The Pennsylvania Agricultural Conservation Easement Purchase Program enables state and county governments to purchase conservation easements on productive farms. The easements protect the farmland from non-agricultural development.
Within an agricultural security area (ASA), a farm is entitled to special protection from condemnation and laws and ordinances that would unreasonably restrict farming operations. Local governments in Pennsylvania may establish ASAs but only in response to petitions from landowners interested in enrolling their land in an ASA.
Clean and Green, established by the Pennsylvania Farmland and Forest Land Assessment Act, provides for lower property tax assessments of land capable of producing agricultural products and timber or providing open space for public use.
A conservation easement limits certain uses of the land in order to accomplish expressly identified conservation objectives while keeping the land in the owner’s control. It is established by mutual agreement of a landowner and a private land trust or government.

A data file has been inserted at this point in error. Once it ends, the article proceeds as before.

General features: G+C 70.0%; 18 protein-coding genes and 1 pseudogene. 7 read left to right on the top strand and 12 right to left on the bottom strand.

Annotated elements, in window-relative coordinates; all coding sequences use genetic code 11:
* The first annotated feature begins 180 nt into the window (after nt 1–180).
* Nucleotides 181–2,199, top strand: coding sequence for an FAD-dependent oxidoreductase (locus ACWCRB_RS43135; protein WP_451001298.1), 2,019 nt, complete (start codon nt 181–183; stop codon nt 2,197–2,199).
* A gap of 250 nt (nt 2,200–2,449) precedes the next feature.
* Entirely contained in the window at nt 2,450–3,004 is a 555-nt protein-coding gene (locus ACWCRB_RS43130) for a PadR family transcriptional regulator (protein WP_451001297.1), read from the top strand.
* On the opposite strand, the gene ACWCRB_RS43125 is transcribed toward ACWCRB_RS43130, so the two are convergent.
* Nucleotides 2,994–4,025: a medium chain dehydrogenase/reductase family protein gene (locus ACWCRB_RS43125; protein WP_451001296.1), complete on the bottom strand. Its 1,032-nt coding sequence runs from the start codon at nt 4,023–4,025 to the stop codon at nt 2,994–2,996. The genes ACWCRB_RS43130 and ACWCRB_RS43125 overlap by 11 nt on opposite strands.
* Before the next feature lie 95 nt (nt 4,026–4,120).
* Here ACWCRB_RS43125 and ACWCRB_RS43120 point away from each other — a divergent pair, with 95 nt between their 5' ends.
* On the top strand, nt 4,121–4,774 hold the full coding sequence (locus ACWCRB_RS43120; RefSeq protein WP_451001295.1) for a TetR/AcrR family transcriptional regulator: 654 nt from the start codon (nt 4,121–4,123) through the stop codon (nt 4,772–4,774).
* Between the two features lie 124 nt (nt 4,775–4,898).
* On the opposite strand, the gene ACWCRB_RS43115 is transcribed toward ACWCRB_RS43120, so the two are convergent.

Fifty-seven Pennsylvania counties have agricultural land preservation boards that purchase agricultural conservation easements. Sixty-five private charitable organizations accept donations of conservation easements or, less commonly, purchase them. These two paths to farmland preservation differ in many ways.
Converting areas covered by turf grass to meadows can be financially rewarding and relatively simple on both public and private land. It can also deliver substantial environmental and aesthetic benefits.
Death triggers the possibility of a federal estate tax on the assets owned by the deceased person as of the date of death (called the "estate"). A conservation easement on the person’s land can reduce the tax owed.
In Pennsylvania, death triggers a state inheritance tax on the distribution of the deceased person’s assets (called the “estate”) to the beneficiaries of the estate. Conservation restrictions on land included in the estate can reduce the inheritance tax owed.
Simply stated, a land trust is a charitable organization that acquires land or conservation easements, or that stewards land or easements, for conservation purposes. However, this simple definition leaves much to be explained.